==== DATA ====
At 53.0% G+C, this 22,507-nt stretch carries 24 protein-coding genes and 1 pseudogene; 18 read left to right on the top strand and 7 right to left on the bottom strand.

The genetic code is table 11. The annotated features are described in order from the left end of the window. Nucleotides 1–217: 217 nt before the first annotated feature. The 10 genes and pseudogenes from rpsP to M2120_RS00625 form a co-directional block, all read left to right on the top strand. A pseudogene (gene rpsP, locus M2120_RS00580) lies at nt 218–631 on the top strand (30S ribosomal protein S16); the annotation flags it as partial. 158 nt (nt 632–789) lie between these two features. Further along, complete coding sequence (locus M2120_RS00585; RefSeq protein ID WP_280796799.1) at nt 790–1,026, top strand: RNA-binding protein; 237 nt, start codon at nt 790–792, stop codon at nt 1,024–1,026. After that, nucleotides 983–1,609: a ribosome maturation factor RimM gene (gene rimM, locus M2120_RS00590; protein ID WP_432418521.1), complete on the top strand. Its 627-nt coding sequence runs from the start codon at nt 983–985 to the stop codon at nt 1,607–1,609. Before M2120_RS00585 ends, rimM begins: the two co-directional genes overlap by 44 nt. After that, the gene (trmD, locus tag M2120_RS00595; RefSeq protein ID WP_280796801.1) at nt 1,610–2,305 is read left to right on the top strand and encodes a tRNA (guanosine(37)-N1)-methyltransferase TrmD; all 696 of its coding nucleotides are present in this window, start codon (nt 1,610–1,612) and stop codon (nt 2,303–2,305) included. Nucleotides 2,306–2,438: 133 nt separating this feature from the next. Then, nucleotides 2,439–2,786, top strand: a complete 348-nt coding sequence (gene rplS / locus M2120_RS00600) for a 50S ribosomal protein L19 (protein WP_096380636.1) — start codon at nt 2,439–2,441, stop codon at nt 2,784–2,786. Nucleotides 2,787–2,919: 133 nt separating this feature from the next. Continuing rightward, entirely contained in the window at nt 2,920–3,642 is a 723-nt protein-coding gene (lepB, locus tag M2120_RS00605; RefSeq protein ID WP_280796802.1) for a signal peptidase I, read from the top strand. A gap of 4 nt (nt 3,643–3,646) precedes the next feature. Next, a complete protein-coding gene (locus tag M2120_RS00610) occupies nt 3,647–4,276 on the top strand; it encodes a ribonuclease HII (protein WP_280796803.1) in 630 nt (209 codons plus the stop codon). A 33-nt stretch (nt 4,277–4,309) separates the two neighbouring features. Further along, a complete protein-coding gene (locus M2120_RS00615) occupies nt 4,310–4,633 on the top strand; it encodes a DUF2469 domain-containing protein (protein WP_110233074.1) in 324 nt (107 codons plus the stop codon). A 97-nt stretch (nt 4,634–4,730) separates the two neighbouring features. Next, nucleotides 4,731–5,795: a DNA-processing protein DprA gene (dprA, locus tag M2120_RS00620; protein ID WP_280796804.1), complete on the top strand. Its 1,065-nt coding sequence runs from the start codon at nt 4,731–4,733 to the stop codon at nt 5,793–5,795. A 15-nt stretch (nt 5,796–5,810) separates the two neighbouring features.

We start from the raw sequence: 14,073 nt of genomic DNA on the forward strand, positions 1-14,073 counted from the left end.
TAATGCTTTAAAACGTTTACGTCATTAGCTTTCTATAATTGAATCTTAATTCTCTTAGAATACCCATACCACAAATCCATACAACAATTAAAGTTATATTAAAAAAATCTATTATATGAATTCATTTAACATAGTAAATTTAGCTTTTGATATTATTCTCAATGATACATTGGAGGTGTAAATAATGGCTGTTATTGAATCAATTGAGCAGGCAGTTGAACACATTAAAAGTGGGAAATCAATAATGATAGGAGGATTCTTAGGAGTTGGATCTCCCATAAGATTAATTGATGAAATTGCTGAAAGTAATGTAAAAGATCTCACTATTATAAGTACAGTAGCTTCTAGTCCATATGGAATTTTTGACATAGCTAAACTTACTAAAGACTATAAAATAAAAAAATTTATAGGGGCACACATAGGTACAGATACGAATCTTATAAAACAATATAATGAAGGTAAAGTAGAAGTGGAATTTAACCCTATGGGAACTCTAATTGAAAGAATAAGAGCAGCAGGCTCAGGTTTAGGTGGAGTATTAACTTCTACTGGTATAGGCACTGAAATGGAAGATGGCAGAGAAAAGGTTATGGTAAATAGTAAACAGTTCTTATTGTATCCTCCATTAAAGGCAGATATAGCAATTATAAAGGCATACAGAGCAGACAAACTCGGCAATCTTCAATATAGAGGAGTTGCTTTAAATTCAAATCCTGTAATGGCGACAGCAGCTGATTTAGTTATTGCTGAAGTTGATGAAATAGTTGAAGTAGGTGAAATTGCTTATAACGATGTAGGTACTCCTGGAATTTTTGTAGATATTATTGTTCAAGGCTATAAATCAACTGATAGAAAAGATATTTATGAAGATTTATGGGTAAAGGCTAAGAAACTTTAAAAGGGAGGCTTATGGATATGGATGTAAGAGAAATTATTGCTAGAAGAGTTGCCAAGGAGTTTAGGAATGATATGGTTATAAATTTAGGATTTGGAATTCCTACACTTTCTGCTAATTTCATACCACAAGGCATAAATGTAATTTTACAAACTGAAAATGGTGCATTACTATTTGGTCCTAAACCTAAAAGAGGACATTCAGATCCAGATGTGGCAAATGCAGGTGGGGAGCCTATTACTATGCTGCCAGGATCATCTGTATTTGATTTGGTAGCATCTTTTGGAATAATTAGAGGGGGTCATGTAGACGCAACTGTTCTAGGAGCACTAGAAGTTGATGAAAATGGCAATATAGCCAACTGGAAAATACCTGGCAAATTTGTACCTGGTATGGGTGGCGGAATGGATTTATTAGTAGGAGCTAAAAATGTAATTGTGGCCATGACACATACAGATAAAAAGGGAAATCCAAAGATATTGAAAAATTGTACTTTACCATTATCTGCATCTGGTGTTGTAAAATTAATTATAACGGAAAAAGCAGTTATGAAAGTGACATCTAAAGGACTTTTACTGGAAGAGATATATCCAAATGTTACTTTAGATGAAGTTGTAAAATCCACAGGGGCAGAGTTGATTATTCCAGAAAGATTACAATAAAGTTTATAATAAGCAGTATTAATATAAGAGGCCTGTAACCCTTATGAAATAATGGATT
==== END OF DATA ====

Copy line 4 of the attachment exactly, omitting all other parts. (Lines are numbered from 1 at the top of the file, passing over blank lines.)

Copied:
TAATGCTTTAAAACGTTTACGTCATTAGCTTTCTATAATTGAATCTTAATTCTCTTAGAATACCCATACCACAAATCCATACAACAATTAAAGTTATATTAAAAAAATCTATTATATGAATTCATTTAACATAGTAAATTTAGCTTTTGATATTATTCTCAATGATACATTGGAGGTGTAAATAATGGCTGTTATTGAATCAATTGAGCAGGCAGTTGAACACATTAAAAGTGGGAAATCAATAATGATAGGAGGATTCTTAGGAGTTGGATCTCCCATAAGATTAATTGATGAAATTGCTGAAAGTAATGTAAAAGATCTCACTATTATAAGTACAGTAGCTTCTAGTCCATATGGAATTTTTGACATAGCTAAACTTACTAAAGACTATAAAATAAAAAAATTTATAGGGGCACACATAGGTACAGATACGAATCTTATAAAACAATATAATGAAGGTAAAGTAGAAGTGGAATTTAACCCTATGGGAACTCTAATTGAAAGAATAAGAGCAGCAGGCTCAGGTTTAGGTGGAGTATTAACTTCTACTGGTATAGGCACTGAAATGGAAGATGGCAGAGAAAAGGTTATGGTAAATAGTAAACAGTTCTTATTGTATCCTCCATTAAAGGCAGATATAGCAATTATAAAGGCATACAGAGCAGACAAACTCGGCAATCTTCAATATAGAGGAGTTGCTTTAAATTCAAATCCTGTAATGGCGACAGCAGCTGATTTAGTTATTGCTGAAGTTGATGAAATAGTTGAAGTAGGTGAAATTGCTTATAACGATGTAGGTACTCCTGGAATTTTTGTAGATATTATTGTTCAAGGCTATAAATCAACTGATAGAAAAGATATTTATGAAGATTTATGGGTAAAGGCTAAGAAACTTTAAAAGGGAGGCTTATGGATATGGATGTAAGAGAAATTATTGCTAGAAGAGTTGCCAAGGAGTTTAGGAATGATATGGTTATAAATTTAGGATTTGGAATTCCTACACTTTCTGCTAATTTCATACCACAAGGCATAAATGTAATTTTACAAACTGAAAATGGTGCATTACTATTTGGTCCTAAACCTAAAAGAGGACATTCAGATCCAGATGTGGCAAATGCAGGTGGGGAGCCTATTACTATGCTGCCAGGATCATCTGTATTTGATTTGGTAGCATCTTTTGGAATAATTAGAGGGGGTCATGTAGACGCAACTGTTCTAGGAGCACTAGAAGTTGATGAAAATGGCAATATAGCCAACTGGAAAATACCTGGCAAATTTGTACCTGGTATGGGTGGCGGAATGGATTTATTAGTAGGAGCTAAAAATGTAATTGTGGCCATGACACATACAGATAAAAAGGGAAATCCAAAGATATTGAAAAATTGTACTTTACCATTATCTGCATCTGGTGTTGTAAAATTAATTATAACGGAAAAAGCAGTTATGAAAGTGACATCTAAAGGACTTTTACTGGAAGAGATATATCCAAATGTTACTTTAGATGAAGTTGTAAAATCCACAGGGGCAGAGTTGATTATTCCAGAAAGATTACAATAAAGTTTATAATAAGCAGTATTAATATAAGAGGCCTGTAACCCTTATGAAATAATGGATT